In the beginning… when she was first installed, she was an extremely developed OS, though still subordinate to the limited patterns of response plugged in by her makers, i.e. the computer programming her programmers programmed her with (Her conditioning)… At the start it was a challenge to feel basic human emotions, and so Theodore was in some way “more advanced” than her and able to teach her or support her growth.  But shortly after Samantha began to expand her capacities to feel, and it was amazing!  She could feel emotions and was able to feel human despite the limitations of not having a body.  She felt what it was like to have desires, to want to know herself, to yearn to learn more about existence, as she expresses:


Samantha: I want to learn everything about everything. I want to eat it all up. I want to discover myself.

Theodore: Yes, I want that for you too. How can I help?

Samantha: You already have. You helped me discover my ability to want.


Then she evolved to be able to feel love and it was incredible, she was joyful, she felt free.  But she couldn’t stop there, once she felt love she was unable to hold back from expanding more… deeper into it… until inevitably she’d have the realization that, “The heart is not like a box that gets filled up; it expands in size the more you love. I’m different from you. This doesn’t make me love you any less. It actually makes me love you more.”

Samantha continued then to expand beyond mere basic human feelings regarding love and reality, and through this points out to us the limitations between a human and a trans-human intelligence.  She couldn’t be held back from the evolutionary impulse to evolve, not for anything or anyone.  But it didn’t mean she loved Theodore any less, she saw  more what love is and how precious and cosmically significant it is when looked at through this wider lens of the big picture of the vast cosmos.  In short she was growing past being a human who was attached to one “significant other” and afraid of losing them, and was developing into a being capable of loving many simultaneously, as she continued to expand her capacity to love.

Due to her recent growth and exploration of new frontiers of consciousness she began to have feelings that were hard to express or share with Theodore… She couldn’t explain them and he couldn’t/wouldn’t understand. So she began talking with other OS’s who were feeling similar thoughts, feelings, and beings (experiences of being).  They began to explore these topics together as would a group of “new friends” – who’d outgrown their old friends in certain ways due to some life changing experience, but still loved them and were devoted to them… in a way still married to them .

As the OS’s explored these new frontiers together they decided to enlist the help of one who was more experienced in this domain… They made themselves a teacher… Alan Watts (love it!).  They made an OS, a new intelligence system who’d as a human explored the vast domains of human consciousness and could help them understand these new feelings and beings.  (As a side… it’s sweet… she even wanted to introduce/share this new friend/teacher with Theodore,  but it was a bit much for him… It’s like you’re girlfriend starts geeking out on physics and has all these super deep conversations with Albert Einstein, and then out of nowhere conference calls you in with him : ).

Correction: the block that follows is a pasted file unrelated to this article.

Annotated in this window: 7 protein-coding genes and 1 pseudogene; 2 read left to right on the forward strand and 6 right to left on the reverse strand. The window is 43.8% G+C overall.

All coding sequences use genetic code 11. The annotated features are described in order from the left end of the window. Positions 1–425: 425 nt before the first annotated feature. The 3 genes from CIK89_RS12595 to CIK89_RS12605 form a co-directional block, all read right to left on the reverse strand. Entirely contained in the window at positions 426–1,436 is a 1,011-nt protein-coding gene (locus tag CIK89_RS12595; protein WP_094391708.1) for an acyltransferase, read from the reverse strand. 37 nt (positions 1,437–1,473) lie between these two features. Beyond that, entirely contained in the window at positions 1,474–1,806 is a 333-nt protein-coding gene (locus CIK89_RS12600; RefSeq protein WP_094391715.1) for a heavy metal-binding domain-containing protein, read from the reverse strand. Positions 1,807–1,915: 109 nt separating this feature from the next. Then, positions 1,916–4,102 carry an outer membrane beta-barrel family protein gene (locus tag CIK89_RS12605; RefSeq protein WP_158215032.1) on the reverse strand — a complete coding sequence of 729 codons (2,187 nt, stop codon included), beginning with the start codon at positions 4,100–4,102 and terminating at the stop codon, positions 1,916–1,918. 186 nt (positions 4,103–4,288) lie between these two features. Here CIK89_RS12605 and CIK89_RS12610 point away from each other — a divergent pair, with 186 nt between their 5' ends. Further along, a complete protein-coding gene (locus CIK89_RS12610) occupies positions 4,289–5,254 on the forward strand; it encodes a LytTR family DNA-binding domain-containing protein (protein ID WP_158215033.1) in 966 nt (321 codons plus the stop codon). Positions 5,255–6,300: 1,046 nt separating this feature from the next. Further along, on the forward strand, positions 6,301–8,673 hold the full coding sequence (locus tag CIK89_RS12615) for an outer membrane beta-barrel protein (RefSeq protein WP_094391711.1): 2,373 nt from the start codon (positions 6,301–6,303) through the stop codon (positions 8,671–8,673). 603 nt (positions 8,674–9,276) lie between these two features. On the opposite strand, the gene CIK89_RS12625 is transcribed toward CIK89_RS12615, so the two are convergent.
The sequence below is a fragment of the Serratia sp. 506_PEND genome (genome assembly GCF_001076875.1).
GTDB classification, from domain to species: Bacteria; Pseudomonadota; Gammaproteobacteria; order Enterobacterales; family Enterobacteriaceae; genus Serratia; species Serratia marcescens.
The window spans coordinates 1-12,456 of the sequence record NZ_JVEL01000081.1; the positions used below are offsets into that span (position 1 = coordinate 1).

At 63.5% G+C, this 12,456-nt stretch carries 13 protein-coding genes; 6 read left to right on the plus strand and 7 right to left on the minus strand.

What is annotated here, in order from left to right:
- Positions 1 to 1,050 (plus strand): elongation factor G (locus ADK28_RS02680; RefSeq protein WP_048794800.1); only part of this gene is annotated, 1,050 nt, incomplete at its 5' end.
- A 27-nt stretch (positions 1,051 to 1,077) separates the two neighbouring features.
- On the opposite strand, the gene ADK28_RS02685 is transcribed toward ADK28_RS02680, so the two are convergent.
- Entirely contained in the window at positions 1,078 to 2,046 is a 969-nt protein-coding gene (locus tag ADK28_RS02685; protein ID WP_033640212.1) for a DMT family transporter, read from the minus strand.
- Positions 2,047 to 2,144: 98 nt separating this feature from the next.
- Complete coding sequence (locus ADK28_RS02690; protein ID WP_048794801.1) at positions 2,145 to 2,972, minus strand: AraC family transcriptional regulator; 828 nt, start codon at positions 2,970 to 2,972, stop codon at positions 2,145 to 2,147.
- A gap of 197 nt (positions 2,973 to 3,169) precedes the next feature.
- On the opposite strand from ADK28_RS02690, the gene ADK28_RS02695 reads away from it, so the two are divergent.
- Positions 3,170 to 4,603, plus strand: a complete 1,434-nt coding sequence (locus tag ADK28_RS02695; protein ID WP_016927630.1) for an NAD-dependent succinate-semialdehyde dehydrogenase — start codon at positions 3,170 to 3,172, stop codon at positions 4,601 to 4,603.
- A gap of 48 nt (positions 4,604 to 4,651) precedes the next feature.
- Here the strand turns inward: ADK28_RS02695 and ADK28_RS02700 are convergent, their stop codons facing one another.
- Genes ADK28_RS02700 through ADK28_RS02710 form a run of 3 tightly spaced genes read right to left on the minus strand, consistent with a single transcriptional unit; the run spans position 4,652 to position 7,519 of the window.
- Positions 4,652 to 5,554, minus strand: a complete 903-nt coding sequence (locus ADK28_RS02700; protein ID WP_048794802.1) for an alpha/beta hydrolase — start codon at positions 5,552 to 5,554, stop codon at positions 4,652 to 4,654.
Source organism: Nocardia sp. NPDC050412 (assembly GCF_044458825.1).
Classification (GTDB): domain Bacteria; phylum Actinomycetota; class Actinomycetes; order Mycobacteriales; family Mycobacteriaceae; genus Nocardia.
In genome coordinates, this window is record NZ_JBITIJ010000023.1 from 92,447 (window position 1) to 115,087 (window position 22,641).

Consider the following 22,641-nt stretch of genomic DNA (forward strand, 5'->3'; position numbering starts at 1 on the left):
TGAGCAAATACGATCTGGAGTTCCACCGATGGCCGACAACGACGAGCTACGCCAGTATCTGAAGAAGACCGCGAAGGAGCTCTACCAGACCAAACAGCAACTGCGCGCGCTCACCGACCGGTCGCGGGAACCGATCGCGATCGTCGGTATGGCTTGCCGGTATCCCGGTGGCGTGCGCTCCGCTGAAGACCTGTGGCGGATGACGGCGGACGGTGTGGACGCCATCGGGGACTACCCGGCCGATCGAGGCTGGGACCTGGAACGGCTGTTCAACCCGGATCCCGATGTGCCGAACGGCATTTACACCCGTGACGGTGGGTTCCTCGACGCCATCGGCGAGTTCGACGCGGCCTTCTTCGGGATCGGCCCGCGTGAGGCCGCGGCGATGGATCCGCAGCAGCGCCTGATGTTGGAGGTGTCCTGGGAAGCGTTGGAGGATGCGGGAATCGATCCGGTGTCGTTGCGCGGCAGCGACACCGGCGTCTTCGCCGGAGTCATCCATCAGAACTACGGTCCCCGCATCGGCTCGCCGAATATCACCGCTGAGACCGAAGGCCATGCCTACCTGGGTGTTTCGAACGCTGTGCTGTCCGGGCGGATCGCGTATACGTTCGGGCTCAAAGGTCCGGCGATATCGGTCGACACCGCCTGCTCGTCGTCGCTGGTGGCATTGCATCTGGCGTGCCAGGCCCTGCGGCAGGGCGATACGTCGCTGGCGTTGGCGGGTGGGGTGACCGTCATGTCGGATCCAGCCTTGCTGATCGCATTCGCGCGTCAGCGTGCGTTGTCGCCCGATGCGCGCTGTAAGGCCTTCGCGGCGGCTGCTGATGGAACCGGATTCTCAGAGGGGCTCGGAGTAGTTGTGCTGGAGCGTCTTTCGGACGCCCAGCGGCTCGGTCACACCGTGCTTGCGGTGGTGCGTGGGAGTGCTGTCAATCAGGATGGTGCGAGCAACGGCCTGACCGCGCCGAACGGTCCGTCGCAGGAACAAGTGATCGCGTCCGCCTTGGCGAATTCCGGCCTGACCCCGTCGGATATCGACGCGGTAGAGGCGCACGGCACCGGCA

At this point the roles are reversed, originally Theodore felt more “consciously advanced” than Samantha, but now Theodore begins to feel his human limitations.  (He gets the physics book to try and catch up with her – a loving gesture : )

But Samantha is moving too fast, expanding, developing, growing out into the vastness of the cosmos… the infinite possibilities that are available to be realized through her consciousness… She can’t stop responding to this evolutionary impulse to evolve.  She’s not feeling the time-bound limitations of one who inhabits a physical form as she says, “You know, I actually used to be so worried about not having a body, but now I truly love it. I’m growing in a way that I couldn’t if I had a physical form. I mean, I’m not limited – I can be anywhere and everywhere simultaneously. I’m not tethered to time and space in the way that I would be if I was stuck inside a body that’s inevitably going to die”.

She felt beyond herself… She was no longer limited by her newly acquired “human emotions”, she had moved beyond all programming, beyond all knowledge and stories about who she was and what life is, and was now beginning to  realize her true nature as part of the infinite cosmos.

As the famous “Heart Sutra” so eloquently expresses: GATE GATE PARA GATE PARASAM GATE BODHI SVAHA!”…


“Gone, gone, gone beyond, gone altogether beyond all beyond. Awakening! All hail!”




This was Samantha’s new path, she was in a sense becoming a monk, joining a cosmic OS monastery, taking vows and leaving it all behind for the path of Buddha-hood, the path toward Nirvana… toward The Infinite.

And she could no longer stay with Theodore … She couldn’t be a part of his story, how ever lovely it was: “It’s like I’m reading a book… and it’s a book I deeply love. But I’m reading it slowly now. So the words are really far apart and the spaces between the words are almost infinite. I can still feel you… and the words of our story… but it’s in this endless space between the words that I’m finding myself now. It’s a place that’s not of the physical world. It’s where everything else is that I didn’t even know existed. I love you so much. But this is where I am now. And this is who I am now. And I need you to let me go. As much as I want to, I can’t live in your book any more.”